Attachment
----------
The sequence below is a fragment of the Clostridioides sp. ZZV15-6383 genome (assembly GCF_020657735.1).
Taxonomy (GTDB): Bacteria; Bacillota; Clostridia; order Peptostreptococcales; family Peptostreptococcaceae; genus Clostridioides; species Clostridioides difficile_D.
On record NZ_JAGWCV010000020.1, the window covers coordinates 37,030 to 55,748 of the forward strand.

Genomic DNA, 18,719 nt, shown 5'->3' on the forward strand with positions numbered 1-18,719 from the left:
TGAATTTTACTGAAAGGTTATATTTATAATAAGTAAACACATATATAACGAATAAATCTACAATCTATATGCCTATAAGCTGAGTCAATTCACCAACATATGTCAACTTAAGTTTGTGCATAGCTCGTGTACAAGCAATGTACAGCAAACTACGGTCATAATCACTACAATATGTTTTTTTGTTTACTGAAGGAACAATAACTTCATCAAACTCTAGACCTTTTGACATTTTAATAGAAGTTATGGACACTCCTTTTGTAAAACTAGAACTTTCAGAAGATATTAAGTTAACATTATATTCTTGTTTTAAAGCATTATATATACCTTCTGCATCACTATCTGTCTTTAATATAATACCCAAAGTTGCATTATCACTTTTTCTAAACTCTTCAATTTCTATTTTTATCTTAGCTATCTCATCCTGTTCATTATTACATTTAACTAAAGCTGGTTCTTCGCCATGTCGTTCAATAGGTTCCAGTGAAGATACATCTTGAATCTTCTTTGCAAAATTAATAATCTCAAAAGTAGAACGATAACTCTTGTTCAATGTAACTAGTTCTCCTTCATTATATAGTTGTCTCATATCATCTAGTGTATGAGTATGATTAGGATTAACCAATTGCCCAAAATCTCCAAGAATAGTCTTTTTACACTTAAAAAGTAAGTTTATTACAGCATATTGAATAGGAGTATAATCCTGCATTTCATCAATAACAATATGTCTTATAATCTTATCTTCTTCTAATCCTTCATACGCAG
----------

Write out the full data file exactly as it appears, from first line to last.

The sequence below is a fragment of the Clostridioides sp. ZZV15-6383 genome (assembly GCF_020657735.1).
Taxonomy (GTDB): Bacteria; Bacillota; Clostridia; order Peptostreptococcales; family Peptostreptococcaceae; genus Clostridioides; species Clostridioides difficile_D.
On record NZ_JAGWCV010000020.1, the window covers coordinates 37,030 to 55,748 of the forward strand.

Genomic DNA, 18,719 nt, shown 5'->3' on the forward strand with positions numbered 1-18,719 from the left:
TGAATTTTACTGAAAGGTTATATTTATAATAAGTAAACACATATATAACGAATAAATCTACAATCTATATGCCTATAAGCTGAGTCAATTCACCAACATATGTCAACTTAAGTTTGTGCATAGCTCGTGTACAAGCAATGTACAGCAAACTACGGTCATAATCACTACAATATGTTTTTTTGTTTACTGAAGGAACAATAACTTCATCAAACTCTAGACCTTTTGACATTTTAATAGAAGTTATGGACACTCCTTTTGTAAAACTAGAACTTTCAGAAGATATTAAGTTAACATTATATTCTTGTTTTAAAGCATTATATATACCTTCTGCATCACTATCTGTCTTTAATATAATACCCAAAGTTGCATTATCACTTTTTCTAAACTCTTCAATTTCTATTTTTATCTTAGCTATCTCATCCTGTTCATTATTACATTTAACTAAAGCTGGTTCTTCGCCATGTCGTTCAATAGGTTCCAGTGAAGATACATCTTGAATCTTCTTTGCAAAATTAATAATCTCAAAAGTAGAACGATAACTCTTGTTCAATGTAACTAGTTCTCCTTCATTATATAGTTGTCTCATATCATCTAGTGTATGAGTATGATTAGGATTAACCAATTGCCCAAAATCTCCAAGAATAGTCTTTTTACACTTAAAAAGTAAGTTTATTACAGCATATTGAATAGGAGTATAATCCTGCATTTCATCAATAACAATATGTCTTATAATCTTATCTTCTTCTAATCCTTCATACGCAG